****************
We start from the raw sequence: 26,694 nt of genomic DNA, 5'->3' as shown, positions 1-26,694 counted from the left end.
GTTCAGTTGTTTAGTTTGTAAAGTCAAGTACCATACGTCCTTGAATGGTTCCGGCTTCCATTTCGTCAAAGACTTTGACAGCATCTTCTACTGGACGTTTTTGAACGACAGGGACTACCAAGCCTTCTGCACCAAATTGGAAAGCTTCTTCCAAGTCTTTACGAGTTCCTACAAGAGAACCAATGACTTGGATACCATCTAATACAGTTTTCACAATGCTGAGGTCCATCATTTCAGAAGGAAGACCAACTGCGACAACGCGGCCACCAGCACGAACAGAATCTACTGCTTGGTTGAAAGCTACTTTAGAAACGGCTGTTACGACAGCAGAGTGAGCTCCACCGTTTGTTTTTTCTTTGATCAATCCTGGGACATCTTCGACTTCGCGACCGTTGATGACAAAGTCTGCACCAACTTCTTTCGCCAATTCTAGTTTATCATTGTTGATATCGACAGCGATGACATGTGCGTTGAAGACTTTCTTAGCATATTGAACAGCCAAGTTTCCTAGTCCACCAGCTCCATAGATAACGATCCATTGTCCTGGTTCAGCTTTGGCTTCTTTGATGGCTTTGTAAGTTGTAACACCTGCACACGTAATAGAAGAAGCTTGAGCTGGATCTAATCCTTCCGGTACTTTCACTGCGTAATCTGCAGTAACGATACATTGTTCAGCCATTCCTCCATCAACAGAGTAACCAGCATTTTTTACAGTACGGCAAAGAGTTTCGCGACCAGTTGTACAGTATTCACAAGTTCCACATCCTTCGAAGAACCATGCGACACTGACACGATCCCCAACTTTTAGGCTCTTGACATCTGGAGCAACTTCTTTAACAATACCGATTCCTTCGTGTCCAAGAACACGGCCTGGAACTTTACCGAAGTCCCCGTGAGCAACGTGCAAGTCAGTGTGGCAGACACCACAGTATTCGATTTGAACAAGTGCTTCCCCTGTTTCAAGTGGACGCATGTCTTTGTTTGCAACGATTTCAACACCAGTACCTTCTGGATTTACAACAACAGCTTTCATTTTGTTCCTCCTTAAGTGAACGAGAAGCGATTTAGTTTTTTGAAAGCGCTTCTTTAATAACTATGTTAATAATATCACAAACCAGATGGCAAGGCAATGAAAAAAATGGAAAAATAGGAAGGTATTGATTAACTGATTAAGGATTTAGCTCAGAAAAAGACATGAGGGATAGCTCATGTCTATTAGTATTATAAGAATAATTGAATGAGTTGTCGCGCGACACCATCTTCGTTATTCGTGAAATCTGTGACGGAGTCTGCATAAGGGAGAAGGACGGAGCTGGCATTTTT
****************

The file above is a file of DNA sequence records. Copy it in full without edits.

We start from the raw sequence: 26,694 nt of genomic DNA, 5'->3' as shown, positions 1-26,694 counted from the left end.
GTTCAGTTGTTTAGTTTGTAAAGTCAAGTACCATACGTCCTTGAATGGTTCCGGCTTCCATTTCGTCAAAGACTTTGACAGCATCTTCTACTGGACGTTTTTGAACGACAGGGACTACCAAGCCTTCTGCACCAAATTGGAAAGCTTCTTCCAAGTCTTTACGAGTTCCTACAAGAGAACCAATGACTTGGATACCATCTAATACAGTTTTCACAATGCTGAGGTCCATCATTTCAGAAGGAAGACCAACTGCGACAACGCGGCCACCAGCACGAACAGAATCTACTGCTTGGTTGAAAGCTACTTTAGAAACGGCTGTTACGACAGCAGAGTGAGCTCCACCGTTTGTTTTTTCTTTGATCAATCCTGGGACATCTTCGACTTCGCGACCGTTGATGACAAAGTCTGCACCAACTTCTTTCGCCAATTCTAGTTTATCATTGTTGATATCGACAGCGATGACATGTGCGTTGAAGACTTTCTTAGCATATTGAACAGCCAAGTTTCCTAGTCCACCAGCTCCATAGATAACGATCCATTGTCCTGGTTCAGCTTTGGCTTCTTTGATGGCTTTGTAAGTTGTAACACCTGCACACGTAATAGAAGAAGCTTGAGCTGGATCTAATCCTTCCGGTACTTTCACTGCGTAATCTGCAGTAACGATACATTGTTCAGCCATTCCTCCATCAACAGAGTAACCAGCATTTTTTACAGTACGGCAAAGAGTTTCGCGACCAGTTGTACAGTATTCACAAGTTCCACATCCTTCGAAGAACCATGCGACACTGACACGATCCCCAACTTTTAGGCTCTTGACATCTGGAGCAACTTCTTTAACAATACCGATTCCTTCGTGTCCAAGAACACGGCCTGGAACTTTACCGAAGTCCCCGTGAGCAACGTGCAAGTCAGTGTGGCAGACACCACAGTATTCGATTTGAACAAGTGCTTCCCCTGTTTCAAGTGGACGCATGTCTTTGTTTGCAACGATTTCAACACCAGTACCTTCTGGATTTACAACAACAGCTTTCATTTTGTTCCTCCTTAAGTGAACGAGAAGCGATTTAGTTTTTTGAAAGCGCTTCTTTAATAACTATGTTAATAATATCACAAACCAGATGGCAAGGCAATGAAAAAAATGGAAAAATAGGAAGGTATTGATTAACTGATTAAGGATTTAGCTCAGAAAAAGACATGAGGGATAGCTCATGTCTATTAGTATTATAAGAATAATTGAATGAGTTGTCGCGCGACACCATCTTCGTTATTCGTGAAATCTGTGACGGAGTCTGCATAAGGGAGAAGGACGGAGCTGGCATTTTT